South American giants battle to get one arm on the World Cup trophy

Argentina take on Uruguay tonight in the Centenario stadium in Montevideo in their final World Cup qualifying game, billed as make-or-break for Diego Maradona’s future managerial career. Amongst discussions as to whether South Africa 2010 will be ‘better’ if the ‘big’ teams make it to the main event next summer, one key fact is being forgotten: both nations are in the select group of five countries to have won the World Cup more than once.

I will be supporting Uruguay – not, I hasten to add, due to any particular anti-Argentine feeling, but following a highly enjoyable visit several years ago to their national stadium. Any doubts about how important football is to the nation, or about the pedigree of the team, were quickly quashed with a visit to the museum beneath.

Vertiginous view from the top of the stadium in Montevideo

A win for the home team tonight will see them safely through to their eleventh World Cup finals. Alongside a quarter- and two semi-finals, Los Charruas won the first two tournaments they entered, and did so with some panache.

In 1950 Uruguay won the greatest World Cup final of them all, beating Brazil in their back yard in front of 200,000 fans – probably the largest ever crowd for any football match anywhere ever. Due to peculiarities of the tournament, Brazil only needed a draw, and their supporters were in party mood when the hosts took the lead shortly after half time. Uruguay’s two goals to win the match were viewed with disbelief by a nation so disgusted that they changed their strip forever.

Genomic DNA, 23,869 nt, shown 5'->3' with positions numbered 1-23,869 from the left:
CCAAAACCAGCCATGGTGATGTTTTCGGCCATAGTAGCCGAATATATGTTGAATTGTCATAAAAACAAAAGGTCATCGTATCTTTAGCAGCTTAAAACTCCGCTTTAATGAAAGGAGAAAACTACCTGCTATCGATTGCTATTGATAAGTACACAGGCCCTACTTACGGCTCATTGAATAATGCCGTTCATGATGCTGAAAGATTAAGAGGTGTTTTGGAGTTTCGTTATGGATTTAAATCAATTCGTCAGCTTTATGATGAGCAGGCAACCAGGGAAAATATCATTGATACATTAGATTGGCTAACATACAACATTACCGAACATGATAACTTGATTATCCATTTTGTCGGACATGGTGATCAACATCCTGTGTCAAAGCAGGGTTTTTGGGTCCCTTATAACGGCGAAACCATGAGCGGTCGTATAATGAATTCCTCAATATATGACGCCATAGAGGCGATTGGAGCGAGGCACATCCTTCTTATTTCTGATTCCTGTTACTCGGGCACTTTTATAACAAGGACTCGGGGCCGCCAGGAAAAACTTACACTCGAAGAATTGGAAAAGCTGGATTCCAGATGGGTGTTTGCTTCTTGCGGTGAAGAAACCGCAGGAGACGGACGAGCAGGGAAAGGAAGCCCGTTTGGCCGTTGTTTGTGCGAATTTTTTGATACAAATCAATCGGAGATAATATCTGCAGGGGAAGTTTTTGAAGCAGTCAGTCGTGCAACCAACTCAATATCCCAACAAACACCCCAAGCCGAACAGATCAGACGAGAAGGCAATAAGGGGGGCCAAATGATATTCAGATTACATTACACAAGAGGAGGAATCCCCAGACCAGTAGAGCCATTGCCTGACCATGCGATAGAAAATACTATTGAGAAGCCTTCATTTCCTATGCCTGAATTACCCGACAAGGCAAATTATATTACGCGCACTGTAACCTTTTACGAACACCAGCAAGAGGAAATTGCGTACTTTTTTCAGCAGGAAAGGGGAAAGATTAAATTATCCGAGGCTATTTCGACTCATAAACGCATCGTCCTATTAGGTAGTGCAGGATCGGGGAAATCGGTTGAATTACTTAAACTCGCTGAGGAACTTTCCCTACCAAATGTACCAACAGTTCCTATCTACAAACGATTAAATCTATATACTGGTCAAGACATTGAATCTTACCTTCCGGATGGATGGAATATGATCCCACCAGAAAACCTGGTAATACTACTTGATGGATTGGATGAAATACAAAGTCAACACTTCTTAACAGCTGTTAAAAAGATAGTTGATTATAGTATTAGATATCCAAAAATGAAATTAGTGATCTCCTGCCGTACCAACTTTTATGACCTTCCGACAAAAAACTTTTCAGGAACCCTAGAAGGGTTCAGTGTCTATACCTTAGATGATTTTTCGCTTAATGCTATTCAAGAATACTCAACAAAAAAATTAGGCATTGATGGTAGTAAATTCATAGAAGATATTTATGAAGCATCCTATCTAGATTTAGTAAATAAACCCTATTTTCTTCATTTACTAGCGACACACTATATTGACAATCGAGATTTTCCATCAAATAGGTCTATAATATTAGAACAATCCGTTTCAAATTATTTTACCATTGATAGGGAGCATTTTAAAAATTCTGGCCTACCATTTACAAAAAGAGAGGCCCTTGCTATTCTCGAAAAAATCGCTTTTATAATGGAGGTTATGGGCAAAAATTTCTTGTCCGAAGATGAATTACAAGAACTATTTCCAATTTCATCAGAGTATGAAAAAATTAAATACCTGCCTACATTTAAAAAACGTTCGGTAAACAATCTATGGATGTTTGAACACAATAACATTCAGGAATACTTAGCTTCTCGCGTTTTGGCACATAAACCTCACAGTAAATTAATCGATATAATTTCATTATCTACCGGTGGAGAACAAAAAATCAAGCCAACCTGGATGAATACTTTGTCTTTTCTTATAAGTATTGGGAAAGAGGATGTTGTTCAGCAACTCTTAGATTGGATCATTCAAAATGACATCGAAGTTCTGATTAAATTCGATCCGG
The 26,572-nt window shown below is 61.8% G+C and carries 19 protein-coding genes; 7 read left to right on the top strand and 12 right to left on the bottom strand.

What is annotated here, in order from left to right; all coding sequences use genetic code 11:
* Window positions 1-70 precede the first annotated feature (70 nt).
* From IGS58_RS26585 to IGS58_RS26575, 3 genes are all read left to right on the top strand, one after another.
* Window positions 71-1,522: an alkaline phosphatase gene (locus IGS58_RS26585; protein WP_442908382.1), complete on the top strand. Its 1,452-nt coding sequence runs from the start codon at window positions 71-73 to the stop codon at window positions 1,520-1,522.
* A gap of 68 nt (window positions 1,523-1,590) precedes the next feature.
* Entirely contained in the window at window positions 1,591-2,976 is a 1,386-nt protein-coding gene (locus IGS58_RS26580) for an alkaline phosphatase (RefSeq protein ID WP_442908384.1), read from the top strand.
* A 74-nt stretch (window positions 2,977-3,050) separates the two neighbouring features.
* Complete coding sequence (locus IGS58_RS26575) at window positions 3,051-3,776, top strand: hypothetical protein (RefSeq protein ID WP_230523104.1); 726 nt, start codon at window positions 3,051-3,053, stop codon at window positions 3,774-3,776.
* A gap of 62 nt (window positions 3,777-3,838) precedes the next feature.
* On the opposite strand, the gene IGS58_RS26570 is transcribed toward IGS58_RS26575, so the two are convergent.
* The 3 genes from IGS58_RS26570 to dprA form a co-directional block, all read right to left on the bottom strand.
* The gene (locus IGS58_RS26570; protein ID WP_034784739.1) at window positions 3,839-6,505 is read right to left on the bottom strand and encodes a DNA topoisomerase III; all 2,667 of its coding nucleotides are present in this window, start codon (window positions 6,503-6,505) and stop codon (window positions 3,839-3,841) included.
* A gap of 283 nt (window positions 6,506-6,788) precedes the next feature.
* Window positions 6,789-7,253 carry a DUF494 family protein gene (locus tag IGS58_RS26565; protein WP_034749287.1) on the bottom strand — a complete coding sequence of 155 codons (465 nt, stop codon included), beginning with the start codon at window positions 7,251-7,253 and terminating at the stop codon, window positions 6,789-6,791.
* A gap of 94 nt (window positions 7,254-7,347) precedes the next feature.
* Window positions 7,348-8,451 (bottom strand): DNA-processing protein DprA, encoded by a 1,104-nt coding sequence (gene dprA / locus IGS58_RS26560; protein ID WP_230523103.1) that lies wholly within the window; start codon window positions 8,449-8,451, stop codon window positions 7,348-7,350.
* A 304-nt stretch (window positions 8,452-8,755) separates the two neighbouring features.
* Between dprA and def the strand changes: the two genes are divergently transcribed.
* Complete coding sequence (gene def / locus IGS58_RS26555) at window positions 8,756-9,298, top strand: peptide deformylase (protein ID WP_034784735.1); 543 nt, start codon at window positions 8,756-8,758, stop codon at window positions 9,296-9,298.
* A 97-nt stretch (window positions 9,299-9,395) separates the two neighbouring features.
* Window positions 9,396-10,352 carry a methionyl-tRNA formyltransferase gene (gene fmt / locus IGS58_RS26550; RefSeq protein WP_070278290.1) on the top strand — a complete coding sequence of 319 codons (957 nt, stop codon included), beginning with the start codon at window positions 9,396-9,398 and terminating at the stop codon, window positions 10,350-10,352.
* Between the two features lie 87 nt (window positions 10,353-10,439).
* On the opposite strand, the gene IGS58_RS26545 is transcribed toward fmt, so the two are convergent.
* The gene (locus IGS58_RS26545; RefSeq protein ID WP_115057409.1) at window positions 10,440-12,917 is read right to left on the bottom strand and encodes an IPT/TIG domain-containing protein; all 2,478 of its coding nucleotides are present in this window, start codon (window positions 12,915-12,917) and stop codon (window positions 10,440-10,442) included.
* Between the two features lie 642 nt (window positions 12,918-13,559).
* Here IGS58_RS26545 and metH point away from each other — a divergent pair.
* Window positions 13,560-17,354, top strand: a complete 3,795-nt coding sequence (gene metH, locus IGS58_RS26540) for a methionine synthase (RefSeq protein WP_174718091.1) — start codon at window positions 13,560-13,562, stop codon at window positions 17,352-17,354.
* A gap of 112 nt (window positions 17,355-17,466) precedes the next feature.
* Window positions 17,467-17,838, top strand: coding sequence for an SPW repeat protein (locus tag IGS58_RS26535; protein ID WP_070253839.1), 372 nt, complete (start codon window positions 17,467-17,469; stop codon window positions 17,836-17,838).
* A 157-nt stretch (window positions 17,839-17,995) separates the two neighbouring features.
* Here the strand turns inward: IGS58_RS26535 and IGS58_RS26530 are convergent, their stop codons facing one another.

As a story, however, even this is topped by the hero of 1930. Uruguay was awarded the privilege of hosting the first World Cup in part as they would be celebrating a centenary of independence. Ok, so there weren’t that many teams involved, but the nation deserved the honour purely for the feat of building the Centenario in just nine months (tell that to Wembley). Having been dropped for the previous couple of games, Hector Castro was recalled for the final and scored the last goal in the 4-2 victory. And what was special about Castro? He had only one arm.

With Ecuador facing a tricky fixture tonight against already qualified Chile, it’s still likely that both teams will ultimately qualify, even if one has to come through a play-off. For tonight, however, it’s time for revenge for the 1986 defeat (Uruguay lost to Argentina the round before England), and – hopefully – to celebrate Uruguay getting one-arm back on the trophy.

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Update 16 October: Sadly, Uruguay lost 1-0, but Chile did the business against Ecuador, so next up is two play-off games against Costa Rica on 14 and 18 November. Here’s hoping…

 

 

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